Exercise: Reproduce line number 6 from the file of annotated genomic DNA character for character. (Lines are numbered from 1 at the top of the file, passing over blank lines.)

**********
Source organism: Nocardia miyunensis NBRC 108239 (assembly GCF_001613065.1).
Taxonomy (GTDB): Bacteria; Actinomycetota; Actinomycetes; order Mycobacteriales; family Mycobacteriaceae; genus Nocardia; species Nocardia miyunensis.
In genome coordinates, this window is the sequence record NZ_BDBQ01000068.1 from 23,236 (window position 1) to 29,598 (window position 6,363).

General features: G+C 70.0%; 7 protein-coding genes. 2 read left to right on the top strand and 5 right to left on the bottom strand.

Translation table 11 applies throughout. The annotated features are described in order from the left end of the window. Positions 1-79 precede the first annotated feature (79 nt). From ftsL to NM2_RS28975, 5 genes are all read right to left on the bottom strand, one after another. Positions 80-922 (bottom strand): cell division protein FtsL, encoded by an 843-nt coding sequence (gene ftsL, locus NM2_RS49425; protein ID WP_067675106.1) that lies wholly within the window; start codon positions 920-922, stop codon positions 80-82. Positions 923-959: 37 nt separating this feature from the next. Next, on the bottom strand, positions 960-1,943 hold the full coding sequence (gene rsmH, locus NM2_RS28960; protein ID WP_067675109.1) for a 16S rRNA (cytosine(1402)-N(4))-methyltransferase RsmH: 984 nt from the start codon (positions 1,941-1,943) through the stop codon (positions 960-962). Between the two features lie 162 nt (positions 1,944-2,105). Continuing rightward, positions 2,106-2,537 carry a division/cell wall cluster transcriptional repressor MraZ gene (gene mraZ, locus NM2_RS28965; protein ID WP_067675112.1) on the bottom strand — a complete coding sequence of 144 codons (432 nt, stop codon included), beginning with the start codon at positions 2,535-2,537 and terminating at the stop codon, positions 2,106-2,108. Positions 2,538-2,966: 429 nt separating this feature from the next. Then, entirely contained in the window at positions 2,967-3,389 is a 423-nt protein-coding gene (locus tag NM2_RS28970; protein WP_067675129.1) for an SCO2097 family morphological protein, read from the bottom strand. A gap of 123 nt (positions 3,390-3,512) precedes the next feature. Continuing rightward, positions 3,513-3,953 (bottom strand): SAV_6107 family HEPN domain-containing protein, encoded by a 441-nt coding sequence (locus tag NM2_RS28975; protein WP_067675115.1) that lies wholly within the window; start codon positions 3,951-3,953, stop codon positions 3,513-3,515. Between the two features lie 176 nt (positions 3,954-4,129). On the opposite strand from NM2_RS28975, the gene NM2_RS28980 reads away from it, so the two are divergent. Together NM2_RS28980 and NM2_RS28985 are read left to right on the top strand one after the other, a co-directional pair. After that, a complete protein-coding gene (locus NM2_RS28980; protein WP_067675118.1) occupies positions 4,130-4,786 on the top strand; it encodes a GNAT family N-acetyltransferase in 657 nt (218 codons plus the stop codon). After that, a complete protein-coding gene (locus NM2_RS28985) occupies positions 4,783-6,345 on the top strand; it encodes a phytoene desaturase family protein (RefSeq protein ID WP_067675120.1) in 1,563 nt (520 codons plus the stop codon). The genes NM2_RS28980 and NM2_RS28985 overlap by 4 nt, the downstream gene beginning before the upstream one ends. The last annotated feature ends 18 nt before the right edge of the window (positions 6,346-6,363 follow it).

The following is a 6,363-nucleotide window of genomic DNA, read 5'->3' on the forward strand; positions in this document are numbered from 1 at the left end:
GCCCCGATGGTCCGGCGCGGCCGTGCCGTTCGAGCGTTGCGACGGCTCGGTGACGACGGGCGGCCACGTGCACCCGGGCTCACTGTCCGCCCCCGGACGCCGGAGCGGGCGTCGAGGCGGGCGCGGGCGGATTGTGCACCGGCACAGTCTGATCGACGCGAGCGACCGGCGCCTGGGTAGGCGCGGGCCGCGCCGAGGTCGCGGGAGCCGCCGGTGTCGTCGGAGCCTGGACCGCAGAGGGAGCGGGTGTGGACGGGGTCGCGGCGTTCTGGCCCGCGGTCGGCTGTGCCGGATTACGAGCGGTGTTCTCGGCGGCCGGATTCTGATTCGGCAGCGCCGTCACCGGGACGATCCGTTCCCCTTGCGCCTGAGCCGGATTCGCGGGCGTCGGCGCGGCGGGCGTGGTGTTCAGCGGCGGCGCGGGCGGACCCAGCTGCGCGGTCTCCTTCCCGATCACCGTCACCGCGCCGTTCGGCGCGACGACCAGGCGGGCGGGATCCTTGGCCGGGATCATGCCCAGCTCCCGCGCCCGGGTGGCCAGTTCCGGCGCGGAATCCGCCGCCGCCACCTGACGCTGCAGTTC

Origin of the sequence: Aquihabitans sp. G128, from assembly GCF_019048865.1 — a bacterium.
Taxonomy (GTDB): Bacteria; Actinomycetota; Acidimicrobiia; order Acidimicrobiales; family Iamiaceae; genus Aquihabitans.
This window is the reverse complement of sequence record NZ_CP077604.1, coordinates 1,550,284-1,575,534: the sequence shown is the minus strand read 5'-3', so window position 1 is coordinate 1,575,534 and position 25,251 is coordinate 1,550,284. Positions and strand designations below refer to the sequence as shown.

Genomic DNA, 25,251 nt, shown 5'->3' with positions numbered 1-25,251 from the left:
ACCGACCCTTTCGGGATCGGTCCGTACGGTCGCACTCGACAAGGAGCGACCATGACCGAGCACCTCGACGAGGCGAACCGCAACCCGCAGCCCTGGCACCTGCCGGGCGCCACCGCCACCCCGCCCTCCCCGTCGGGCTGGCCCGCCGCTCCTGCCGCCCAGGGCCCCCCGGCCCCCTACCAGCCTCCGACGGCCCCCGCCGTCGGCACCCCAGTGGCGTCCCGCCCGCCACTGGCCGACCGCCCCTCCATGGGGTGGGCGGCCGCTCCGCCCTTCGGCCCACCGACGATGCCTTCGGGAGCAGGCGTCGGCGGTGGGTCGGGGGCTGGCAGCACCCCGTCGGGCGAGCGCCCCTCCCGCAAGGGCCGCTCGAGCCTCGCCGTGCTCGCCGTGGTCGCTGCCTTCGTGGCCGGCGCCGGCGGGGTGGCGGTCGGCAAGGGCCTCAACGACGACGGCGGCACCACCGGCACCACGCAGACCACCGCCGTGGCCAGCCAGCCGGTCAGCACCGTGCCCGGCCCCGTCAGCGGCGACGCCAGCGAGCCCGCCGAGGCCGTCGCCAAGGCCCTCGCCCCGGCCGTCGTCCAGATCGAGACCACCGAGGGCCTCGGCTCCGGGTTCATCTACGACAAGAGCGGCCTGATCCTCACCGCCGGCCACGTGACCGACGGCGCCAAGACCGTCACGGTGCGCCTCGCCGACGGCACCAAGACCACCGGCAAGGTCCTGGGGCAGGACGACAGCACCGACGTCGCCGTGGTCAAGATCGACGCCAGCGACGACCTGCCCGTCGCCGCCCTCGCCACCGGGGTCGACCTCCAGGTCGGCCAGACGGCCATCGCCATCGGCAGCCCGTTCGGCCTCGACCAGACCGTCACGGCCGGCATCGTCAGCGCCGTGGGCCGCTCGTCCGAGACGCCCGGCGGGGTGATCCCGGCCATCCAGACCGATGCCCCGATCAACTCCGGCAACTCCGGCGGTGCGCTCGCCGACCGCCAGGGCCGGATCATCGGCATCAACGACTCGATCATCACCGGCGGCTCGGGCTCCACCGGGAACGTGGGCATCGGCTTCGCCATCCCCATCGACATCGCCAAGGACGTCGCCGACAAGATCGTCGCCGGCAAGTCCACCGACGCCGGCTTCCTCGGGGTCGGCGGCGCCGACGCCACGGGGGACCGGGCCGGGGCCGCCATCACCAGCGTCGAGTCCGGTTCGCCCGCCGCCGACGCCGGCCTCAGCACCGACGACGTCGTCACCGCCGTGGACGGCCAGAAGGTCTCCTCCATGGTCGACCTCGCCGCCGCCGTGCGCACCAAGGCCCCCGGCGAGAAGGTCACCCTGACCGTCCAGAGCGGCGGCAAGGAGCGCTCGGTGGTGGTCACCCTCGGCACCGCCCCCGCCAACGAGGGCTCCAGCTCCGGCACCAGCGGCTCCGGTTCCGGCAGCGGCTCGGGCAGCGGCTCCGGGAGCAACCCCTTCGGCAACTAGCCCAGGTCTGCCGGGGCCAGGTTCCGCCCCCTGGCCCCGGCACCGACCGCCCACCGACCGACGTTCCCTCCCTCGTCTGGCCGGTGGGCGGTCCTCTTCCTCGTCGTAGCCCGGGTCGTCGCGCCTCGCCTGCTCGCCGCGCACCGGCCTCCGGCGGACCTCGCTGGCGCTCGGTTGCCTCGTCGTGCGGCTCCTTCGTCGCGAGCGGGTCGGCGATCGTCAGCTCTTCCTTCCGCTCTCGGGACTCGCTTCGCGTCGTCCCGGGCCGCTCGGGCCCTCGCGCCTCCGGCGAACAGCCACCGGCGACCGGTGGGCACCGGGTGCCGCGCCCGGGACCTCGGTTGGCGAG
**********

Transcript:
The following is a 6,363-nucleotide window of genomic DNA, read 5'->3' on the forward strand; positions in this document are numbered from 1 at the left end: